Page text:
NOTE: This story has been updated.
Police dashcam video obtained by the Inquirer shows what happened during a struggle in which a Haddon Township police officer shot a man who tried to drive away during an Oct. 29 traffic stop.
Authorities are investigating whether the officer was justified in opening fire, as is standard procedure when police use lethal force in New Jersey.
Edmond Brown, 38, had been pulled over for having a visible handicap placard, which the officer said should be taken down while driving. Brown then crashed the truck he was driving into a parked car, walked out with his hands up, and tried to run from the officer.
The officer grabbed Brown, then shot him once in the leg. In the video, obtained through a public records request, the officer does not appear to know his gun has fired.
"You shot me!" Brown yells.
"No, I didn't," the officer says as he reaches around Brown.
The shooting occurred just before 10 a.m. along Alabama Road, a residential area just off Route 130 near the border of Haddon Township and Camden.
Authorities have not identified the officer, who has been placed on administrative leave, also standard procedure, as the Camden County Prosecutor's Office investigates.
The Prosecutor's Office declined to comment Thursday, citing the investigation.
Kenneth Aita, who said Friday he is Brown's attorney, said his firm is conducting its own investigation and seeking witnesses to the incident.
"I just ask that nobody rushes to judgment based on a short video clip alone," he said, adding that the gunshot in the clip happens "extremely fast."
He declined to make Brown available.
In the video, once police have restrained him, Brown points out his leg wound to the officer.
"You shot me," Brown says.
"I pulled you out at gunpoint, and you started running and wrestling with me," the officer says.
"I got out, and you had a gun in my face," Brown says.
Brown has been charged with aggravated assault, eluding, hindering apprehension, and unlawful possession of a weapon. Authorities said they searched the truck Brown was driving - he told police it belonged to someone he knew - and found a loaded revolver.
The officer had pulled Brown over only for the handicap placard.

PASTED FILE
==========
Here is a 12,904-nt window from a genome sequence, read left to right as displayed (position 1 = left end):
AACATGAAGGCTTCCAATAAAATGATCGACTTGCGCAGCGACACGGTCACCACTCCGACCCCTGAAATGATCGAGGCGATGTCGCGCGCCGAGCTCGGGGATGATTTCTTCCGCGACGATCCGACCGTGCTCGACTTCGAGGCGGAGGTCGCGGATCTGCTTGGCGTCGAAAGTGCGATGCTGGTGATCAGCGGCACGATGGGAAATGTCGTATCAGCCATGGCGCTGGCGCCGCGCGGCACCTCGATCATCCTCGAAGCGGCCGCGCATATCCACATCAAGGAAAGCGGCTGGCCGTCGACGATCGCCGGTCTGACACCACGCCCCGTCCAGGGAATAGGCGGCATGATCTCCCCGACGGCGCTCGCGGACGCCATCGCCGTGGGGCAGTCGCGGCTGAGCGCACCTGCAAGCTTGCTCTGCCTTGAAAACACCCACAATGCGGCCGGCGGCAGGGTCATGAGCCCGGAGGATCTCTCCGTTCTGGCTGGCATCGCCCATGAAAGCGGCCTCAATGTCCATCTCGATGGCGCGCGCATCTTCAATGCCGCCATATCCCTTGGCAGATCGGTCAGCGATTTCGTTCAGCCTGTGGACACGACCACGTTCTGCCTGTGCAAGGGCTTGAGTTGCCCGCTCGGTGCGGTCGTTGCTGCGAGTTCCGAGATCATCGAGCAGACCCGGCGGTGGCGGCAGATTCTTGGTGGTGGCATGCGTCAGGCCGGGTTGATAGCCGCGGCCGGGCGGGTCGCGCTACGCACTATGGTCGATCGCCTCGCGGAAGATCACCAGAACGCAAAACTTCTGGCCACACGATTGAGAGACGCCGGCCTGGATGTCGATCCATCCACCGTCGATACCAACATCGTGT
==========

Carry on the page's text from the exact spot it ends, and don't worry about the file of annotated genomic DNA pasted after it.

When the officer first flashed his squad car's lights, Brown kept driving down Route 130. The officer followed him for at least a minute.
"What are you doing? Turn right," the officer said aloud as Brown turned on his left blinker and then cut across several lanes of traffic.
Brown soon turned onto Alabama, stopped, and provided a name and date of birth at the officer's request.
The officer, in his squad car, had dispatchers check both in a records system, but it found no match. The officer walked back to the truck and questioned Brown again, saying, "I don't care what time of day it is. . . . I know my date of birth. I know how old I am."
"I need you to tell me the truth," the officer responded.
After further questioning, the officer told Brown to turn off the truck's ignition. Then the truck jolted forward.
The officer climbed briefly into the driver's-side window but let go as Brown drove the truck into a parked vehicle, setting off car alarms.
The officer pulled his gun and yelled at Brown to get down. Brown stepped out of the truck with his hands up and got down on his knees before standing and putting his hands on the truck.
The officer then reached around Brown's chest, apparently in an effort to get Brown to the ground. Brown then ran, and the officer chased him.
The officer grabbed Brown's jacket with his right hand, then moved his left hand around Brown's waist. In that hand was the officer's service weapon.
The gun went off.
The officer then put the gun back in his holster and took Brown down. Additional emergency responders arrived.
After the officer had seen Brown's leg wound, he described the incident to another law enforcement official.
The officer said Brown "had a fight with me basically while my gun was in my hand," and it went off.
"Is everything on tape?" the law enforcement official asked. The officer said yes.
Brown, who was treated at Cooper University Hospital, is at the Camden County Jail on $100,000 bail.
The judge who sentenced him in 2000 for a separate crime - a robbery in Camden County - is now the county's lead prosecutor, Mary Eva Colalillo.
Colalillo has declined to recuse herself from this case. She will determine whether to present it to a grand jury, which would review whether the officer who shot Brown used justified force.
The last police-involved shooting in Camden County happened in November 2015, when police in Camden fatally shot Freddy Baez, 24, following a domestic disturbance. Authorities said Baez had exchanged gunshots with two officers, who were not injured.